DID YOU KNOW... Celery

DID YOU KNOW … CELERY has been grown and used by humans for over 3000 years.

Health Benefits:

• The natural organic sodium (salt) in celery is very safe for consumption. In fact, it is essential for the body. Even individuals who are salt-sensitive can safely take the sodium in celery, unlike table salt (iodized sodium) which is harmful for those with high blood pressure.

• The health benefits of celery are more than just lowering blood pressure. They also contain at least eight families of anti-cancer compounds to combat cancer.

• Celery is low in Saturated Fat, and very low in Cholesterol. It is also a good source of Riboflavin, Vitamin B6, Pantothenic Acid, Calcium, Magnesium and Phosphorus, and a very good source of Dietary Fiber, Vitamin A, Vitamin C, Vitamin K, Folate, Potassium and Manganese.

• While many foods lose nutrients during cooking, most of the compounds in celery hold up well during cooking.

• It has anti-inflammatory health benefits, especially its protection against inflammation in the digestive tract itself.

• The natural laxative effect of celery helps to relieve constipation. It also helps relax nerves that have been overworked by man-made laxatives.

There is a recommended period of 5-7 days as a window of time for consuming fresh celery.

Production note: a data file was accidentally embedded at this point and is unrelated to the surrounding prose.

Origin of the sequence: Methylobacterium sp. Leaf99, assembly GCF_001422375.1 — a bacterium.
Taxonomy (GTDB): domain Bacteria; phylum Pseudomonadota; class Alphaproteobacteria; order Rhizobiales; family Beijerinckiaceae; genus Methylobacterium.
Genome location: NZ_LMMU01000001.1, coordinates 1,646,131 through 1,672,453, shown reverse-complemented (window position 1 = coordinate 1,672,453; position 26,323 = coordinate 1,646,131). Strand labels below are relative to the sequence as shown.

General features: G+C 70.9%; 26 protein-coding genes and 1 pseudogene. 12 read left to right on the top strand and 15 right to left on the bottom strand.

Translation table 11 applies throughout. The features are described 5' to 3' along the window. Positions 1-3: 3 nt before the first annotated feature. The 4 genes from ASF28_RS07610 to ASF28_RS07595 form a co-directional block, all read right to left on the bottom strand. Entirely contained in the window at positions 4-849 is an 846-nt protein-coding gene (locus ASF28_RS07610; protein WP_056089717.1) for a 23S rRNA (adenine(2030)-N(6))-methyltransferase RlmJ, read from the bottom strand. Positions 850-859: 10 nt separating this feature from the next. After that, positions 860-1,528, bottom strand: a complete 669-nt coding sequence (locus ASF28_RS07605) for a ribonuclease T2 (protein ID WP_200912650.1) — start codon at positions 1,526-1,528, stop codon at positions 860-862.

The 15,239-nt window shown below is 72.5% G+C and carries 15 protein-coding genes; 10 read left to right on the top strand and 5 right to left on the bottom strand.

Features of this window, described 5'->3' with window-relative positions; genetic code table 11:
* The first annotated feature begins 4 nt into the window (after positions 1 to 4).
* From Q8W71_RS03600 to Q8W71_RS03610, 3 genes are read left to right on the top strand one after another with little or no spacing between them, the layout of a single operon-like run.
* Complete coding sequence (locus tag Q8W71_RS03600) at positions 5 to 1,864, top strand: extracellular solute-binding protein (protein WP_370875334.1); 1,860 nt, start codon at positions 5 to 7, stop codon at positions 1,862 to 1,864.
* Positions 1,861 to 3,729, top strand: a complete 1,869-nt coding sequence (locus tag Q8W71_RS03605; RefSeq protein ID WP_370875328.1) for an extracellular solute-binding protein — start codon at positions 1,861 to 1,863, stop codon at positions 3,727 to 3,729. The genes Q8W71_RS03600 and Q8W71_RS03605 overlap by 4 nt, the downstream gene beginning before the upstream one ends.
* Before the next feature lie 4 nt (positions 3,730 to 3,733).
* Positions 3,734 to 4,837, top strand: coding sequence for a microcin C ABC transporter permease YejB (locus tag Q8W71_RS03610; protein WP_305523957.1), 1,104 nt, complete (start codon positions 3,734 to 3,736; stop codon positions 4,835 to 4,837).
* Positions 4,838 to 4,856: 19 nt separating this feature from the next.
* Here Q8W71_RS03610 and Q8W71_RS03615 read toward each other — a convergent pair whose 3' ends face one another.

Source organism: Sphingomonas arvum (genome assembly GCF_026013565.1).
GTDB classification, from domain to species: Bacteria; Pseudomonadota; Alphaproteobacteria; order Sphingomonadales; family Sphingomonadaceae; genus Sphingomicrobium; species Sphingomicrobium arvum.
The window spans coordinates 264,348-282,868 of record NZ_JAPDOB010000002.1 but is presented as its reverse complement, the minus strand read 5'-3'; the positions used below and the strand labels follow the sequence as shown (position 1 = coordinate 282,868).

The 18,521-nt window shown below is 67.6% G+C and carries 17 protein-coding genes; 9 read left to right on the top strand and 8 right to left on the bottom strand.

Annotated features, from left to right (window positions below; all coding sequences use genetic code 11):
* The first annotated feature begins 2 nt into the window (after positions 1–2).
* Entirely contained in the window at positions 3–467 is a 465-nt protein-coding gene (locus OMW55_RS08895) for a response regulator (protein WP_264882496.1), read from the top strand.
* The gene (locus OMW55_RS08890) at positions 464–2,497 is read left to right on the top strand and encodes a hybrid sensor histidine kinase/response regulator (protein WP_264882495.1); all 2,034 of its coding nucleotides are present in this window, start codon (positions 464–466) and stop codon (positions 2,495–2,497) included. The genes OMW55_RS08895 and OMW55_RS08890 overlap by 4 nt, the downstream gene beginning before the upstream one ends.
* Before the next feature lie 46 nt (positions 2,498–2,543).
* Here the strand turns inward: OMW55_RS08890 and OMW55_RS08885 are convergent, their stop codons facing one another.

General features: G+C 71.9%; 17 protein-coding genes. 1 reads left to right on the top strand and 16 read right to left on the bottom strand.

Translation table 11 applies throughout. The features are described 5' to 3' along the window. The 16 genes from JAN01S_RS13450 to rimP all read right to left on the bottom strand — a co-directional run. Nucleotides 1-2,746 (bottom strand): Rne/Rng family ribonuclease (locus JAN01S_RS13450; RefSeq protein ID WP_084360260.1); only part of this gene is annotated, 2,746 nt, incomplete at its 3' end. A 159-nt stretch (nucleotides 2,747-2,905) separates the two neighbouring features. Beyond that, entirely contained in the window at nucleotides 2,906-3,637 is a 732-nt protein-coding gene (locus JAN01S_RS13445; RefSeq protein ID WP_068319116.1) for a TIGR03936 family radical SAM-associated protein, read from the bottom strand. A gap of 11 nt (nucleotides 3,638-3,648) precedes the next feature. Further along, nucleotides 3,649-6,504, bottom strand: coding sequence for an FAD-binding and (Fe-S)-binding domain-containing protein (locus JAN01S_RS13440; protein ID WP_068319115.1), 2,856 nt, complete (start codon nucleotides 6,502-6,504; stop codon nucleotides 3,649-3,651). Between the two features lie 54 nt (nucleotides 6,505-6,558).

• To preserve its maximum nutrient potential wait to chop up your celery just before you are adding it to a salad or cooked dish (rather than chopping it up the night before and leaving it stored in the refrigerator overnight). This will help to preserve its maximum nutrient potential.

History:

• It was first grown around the Mediterranean Sea and was used by Greeks and Romans as medicine to treat toothache, insomnia, gout, rheumatism, anxiety and arthritis.

• The ancient Greek physician Hippocrates prescribed celery as a nerve soother.

• The ancient Romans considered celery an aphrodisiac. They may have been right: it contains the pheromone androsterone, released by men’s sweat glands to attract females.

• Another use of celery by the Roman’s (hangover cure) was to use it as an antidote against the intoxicating effects of wine and the ensuing headache by wearing wreaths of celery leaves.

• Celery wasn’t used as a food until the 16th century in Italy.

Fun Facts:

• It takes only one ounce of celery seeds to grow 1 acre of celery

• To prevent celery from losing its crispness, soak it in ice water

• Celery is second to lettuce as a US salad crop

• California, Florida, and Michigan grow the most celery in the United States

• The most common commercially grown celery crop today is the Pascal variety.

• Celery is stringy because of its cell structure – the cell walls are tougher to help keep the plant upright, and that’s what gives celery its crunch.

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